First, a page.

Once again, federal protections for medical cannabis faced elimination as Congress was on the verge of a government shutdown over spending. And once again temporary federal funding provisions were extended, and with it, federal medical marijuana protections. Originally known as the Farr-Rohrabacher Amendment, and now known as the Rohrabacher-Blumenauer Amendment, the budget rider provision prohibits the Department of Justice from spending funds to interfere with state medical cannabis laws.
The budget rider was originally approved and implemented in 2014 and has been renewed in subsequent years. In 2016 the U.S. Court of Appeals for the 9th Circuit unanimously voted to uphold the budget rider in a case that involved the Department of Justice going after medical marijuana providers. The Departement of Justice unsuccessfully argued that the rider only applied to litigation against states themselves, and not individuals caught by the feds distributing marijuana.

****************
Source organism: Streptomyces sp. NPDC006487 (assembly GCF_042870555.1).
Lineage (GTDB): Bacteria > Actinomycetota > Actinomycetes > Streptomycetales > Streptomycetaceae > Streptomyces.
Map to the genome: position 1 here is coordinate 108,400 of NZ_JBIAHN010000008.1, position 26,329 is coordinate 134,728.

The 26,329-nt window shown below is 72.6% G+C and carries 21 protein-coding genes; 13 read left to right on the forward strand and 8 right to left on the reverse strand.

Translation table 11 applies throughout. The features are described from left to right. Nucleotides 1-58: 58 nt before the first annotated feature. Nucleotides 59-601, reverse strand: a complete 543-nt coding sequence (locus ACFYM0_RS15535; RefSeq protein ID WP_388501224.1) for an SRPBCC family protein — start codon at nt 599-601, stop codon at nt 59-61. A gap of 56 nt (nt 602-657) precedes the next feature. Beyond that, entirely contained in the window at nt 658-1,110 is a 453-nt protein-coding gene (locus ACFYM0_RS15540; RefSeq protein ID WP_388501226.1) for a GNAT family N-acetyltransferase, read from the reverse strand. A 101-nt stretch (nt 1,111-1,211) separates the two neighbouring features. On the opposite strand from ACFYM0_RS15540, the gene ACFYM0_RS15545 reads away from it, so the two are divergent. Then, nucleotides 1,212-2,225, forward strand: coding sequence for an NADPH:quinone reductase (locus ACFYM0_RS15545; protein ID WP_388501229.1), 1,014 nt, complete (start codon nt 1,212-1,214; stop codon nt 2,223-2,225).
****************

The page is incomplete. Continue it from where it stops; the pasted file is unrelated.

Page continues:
Congress voted last night to approve an extension of federal funding through January 19, which includes the medical marijuana protections. Had Congress not done so, there would have been a federal government shutdown and the protections would have gone away (at least temporarily). As Tom Angell stated in his Marijuana Moment newsletter, ‘It still hasn’t been determined whether the marijuana provision will be included in full Fiscal Year 2018 legislation. President Trump is expected to sign the continuing resolution on Friday, along with separate tax reform legislation.’
Many have feared, and rightfully so in my opinion, that Jeff Sessions would take full advantage of the federal medical marijuana protections lapsing. After all, Sessions sent a letter to members of Congress urging them not to renew the protections. Why would he do that if he wasn’t planning on using it to his advantage? To be fair it could be possible that Sessions just wants the option of going after members of the medical marijuana industry should he want to, and that he doesn’t want to be limited.
Fortunately, we don’t have to find out, at least not through January 19th. It would be nice to see the protections become permanent, rather than having the debate continually punted down the road. Every time the protections are in jeopardy it gives the cannabis community anxiety, which is no way to live when people are medical cannabis patients and/or provide medical cannabis to others. For now, the medical cannabis community can breathe a sigh of relief, but only through January 19th.